Image: The imperial Gas and Coke Company, Sands End, Fulham
I've just published my latest novel, 'Gas Street', a ghost story. It's a departure away from my usual genre of historical-fiction, and is available on Amazon on the links below. There's also an accompanying vlog on YouTube featuring some of the locations in the book.
Ernest Jones, a quiet, unassuming, and smartly dressed young man is a clerk in a gasworks by day and a serial killer by night. Psychologically damaged by his angry and mentally deranged father, Jones lures women back to his house in Gas Street, Fulham, where he murders and then buries their bodies about the property. His killing spree only ends when he is eventually caught, convicted, and hung in 1952.
The house in Gas Street lies empty until 1999 when a young couple, Lucy and Wayne Earle, purchase it and renovate it. They move into their dream home and look forward to their happy life together with their two young children, until Lucy starts seeing and hearing strange things. She hears and smells gas, sees a man wearing a grotesque gas mask placing something under the floorboards, and the rooms appear as they were in the past: claustrophobic, grubby, and lit by gas filaments.
Convinced she is going mad, she agrees to see a psychiatrist, but when she learns about Jones and the macabre history of Gas Street, she has a mental breakdown. She spends a year in a psychiatric unit and undergoes intense therapy, finally accepting that Jones, and the gas smells, are figments of her imagination. Or are they?
I've just published my seventh novel 'Gas Street', and it's available on the links above.
It's the first ghost story that I've written, and is a departure away from my usual genre of historical-fiction, although, being a history nerd, it does feature a potted history of the Imperial Gas and Coke Company, and the surrounding area of Sands End in Fulham.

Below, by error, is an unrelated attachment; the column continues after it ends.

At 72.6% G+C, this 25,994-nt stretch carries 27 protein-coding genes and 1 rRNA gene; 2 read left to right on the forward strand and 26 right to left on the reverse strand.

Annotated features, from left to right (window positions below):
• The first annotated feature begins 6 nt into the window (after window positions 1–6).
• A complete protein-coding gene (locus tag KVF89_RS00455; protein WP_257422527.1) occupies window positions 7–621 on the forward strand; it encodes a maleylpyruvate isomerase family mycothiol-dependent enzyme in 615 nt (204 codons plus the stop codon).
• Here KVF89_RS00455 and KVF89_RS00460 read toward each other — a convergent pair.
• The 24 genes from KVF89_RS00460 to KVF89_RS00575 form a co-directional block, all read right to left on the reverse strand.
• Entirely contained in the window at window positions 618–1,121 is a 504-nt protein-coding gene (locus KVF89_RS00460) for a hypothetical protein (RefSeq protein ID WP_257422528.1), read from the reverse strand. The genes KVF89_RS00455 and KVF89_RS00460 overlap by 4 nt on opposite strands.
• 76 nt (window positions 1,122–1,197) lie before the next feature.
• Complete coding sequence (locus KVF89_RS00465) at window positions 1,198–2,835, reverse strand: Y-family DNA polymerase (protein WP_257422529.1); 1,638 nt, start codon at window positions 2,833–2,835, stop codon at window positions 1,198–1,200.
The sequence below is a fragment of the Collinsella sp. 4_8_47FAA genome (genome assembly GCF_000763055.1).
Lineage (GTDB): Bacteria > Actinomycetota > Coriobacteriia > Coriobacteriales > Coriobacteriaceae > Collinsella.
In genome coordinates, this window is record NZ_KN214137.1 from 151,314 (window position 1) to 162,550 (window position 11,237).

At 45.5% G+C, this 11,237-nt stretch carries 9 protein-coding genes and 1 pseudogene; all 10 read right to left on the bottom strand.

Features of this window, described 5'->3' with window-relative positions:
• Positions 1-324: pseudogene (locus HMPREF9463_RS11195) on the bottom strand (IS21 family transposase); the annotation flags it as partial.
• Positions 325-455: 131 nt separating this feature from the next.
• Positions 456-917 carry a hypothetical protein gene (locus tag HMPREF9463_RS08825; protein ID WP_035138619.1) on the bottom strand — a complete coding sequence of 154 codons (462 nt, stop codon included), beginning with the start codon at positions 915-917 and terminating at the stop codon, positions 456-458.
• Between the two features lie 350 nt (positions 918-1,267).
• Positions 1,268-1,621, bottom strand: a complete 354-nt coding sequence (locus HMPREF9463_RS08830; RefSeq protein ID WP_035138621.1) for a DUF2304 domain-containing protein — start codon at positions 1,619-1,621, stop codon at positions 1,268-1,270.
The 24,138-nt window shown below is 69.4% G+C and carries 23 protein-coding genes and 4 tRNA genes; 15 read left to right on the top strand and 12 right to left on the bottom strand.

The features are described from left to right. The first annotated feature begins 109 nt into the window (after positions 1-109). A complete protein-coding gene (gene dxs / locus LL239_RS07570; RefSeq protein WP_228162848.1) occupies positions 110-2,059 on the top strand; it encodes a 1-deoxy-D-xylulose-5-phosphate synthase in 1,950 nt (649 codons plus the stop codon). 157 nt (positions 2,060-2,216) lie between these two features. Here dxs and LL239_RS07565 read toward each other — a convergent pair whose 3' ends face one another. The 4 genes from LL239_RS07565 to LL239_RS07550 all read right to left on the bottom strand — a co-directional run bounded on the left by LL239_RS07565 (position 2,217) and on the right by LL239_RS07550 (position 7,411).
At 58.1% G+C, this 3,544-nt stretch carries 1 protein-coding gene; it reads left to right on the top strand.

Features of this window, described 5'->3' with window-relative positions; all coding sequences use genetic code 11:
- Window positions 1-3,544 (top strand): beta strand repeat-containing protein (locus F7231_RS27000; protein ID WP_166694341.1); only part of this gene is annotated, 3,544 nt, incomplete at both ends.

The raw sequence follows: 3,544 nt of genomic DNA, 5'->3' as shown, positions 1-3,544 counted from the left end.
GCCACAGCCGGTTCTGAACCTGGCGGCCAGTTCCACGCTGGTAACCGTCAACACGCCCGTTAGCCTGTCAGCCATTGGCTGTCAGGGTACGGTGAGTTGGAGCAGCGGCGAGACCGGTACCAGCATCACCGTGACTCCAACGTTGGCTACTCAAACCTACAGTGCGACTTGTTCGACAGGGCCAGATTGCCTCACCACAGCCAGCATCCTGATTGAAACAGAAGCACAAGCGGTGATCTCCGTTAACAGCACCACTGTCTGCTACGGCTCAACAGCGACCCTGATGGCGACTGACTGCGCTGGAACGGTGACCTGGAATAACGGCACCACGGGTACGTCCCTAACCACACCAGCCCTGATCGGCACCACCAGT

Ernest Jones, the serial killer, is based on John Christie of 10 Rillington Place fame, but I've changed the circumstances and relocated the story from Notting Hill to Fulham as I know the Fulham area really well. As with most parts of London, I've seen it undergo gentrification and social cleansing from the mid-1980's onwards. Within my lifetime it's turned from a solid working-class area and into one where only the very wealthy can live.
I've spent the past 34 years of my other life as a telecoms engineer, but all of my life devising plots and ideas for many novels. My first stab at writing was at the age of 11, when I was inspired by the 1981 TV adaptation of 'Brideshead Revisited'. It was about a similar romp around a stately home, but unsurprisingly, not up to Evelyn Waugh. I remember falling madly in love with Anthony Andrews, and ironically I worked in his house in Belgravia twenty years later, installing a telephone line. Sadly, he wasn't there at the time.
I was born, and have lived and worked in London all my life. My education was woeful, typical of most working-class kids of '70's, and I could barely read when I left secondary school. I managed to drag myself through the sixth form and two years at Brixton College, before working for BT as an engineer where I was (and still am) the only woman working with two hundred blokes!
I know it sounds like an old cliché, but my education started when I left school, and I truly have been attending the University of Life ever since.
I am now divorced with two beautiful sons, and after the birth of my youngest son in 2009, I took a slightly more sedate role within BT, when I managed to convince myself to start writing down some of the ideas for novels that I have had clanging around in my brain for the past forty-odd years. I thought it was better to drag them out before the menopause and then dementia kick in.
My novels are almost all set in the past, as I'm what I describe as a history nut, and are all set in my beloved London, so they unite my two passions. They are all seen from a working-class female point of view and feature the very lowest and down trodden of society, like servants and prostitutes or victims of cruelty or abuse. Accurately portraying London history at the same time.
I hope to give these, so far, voiceless under-class a real voice in a realistic, authentic and un-sanitised depiction of history.
I hope you enjoy some of the yarns that I have devised, for they are sometimes funny, sometimes sad, very adult, and above all entertaining.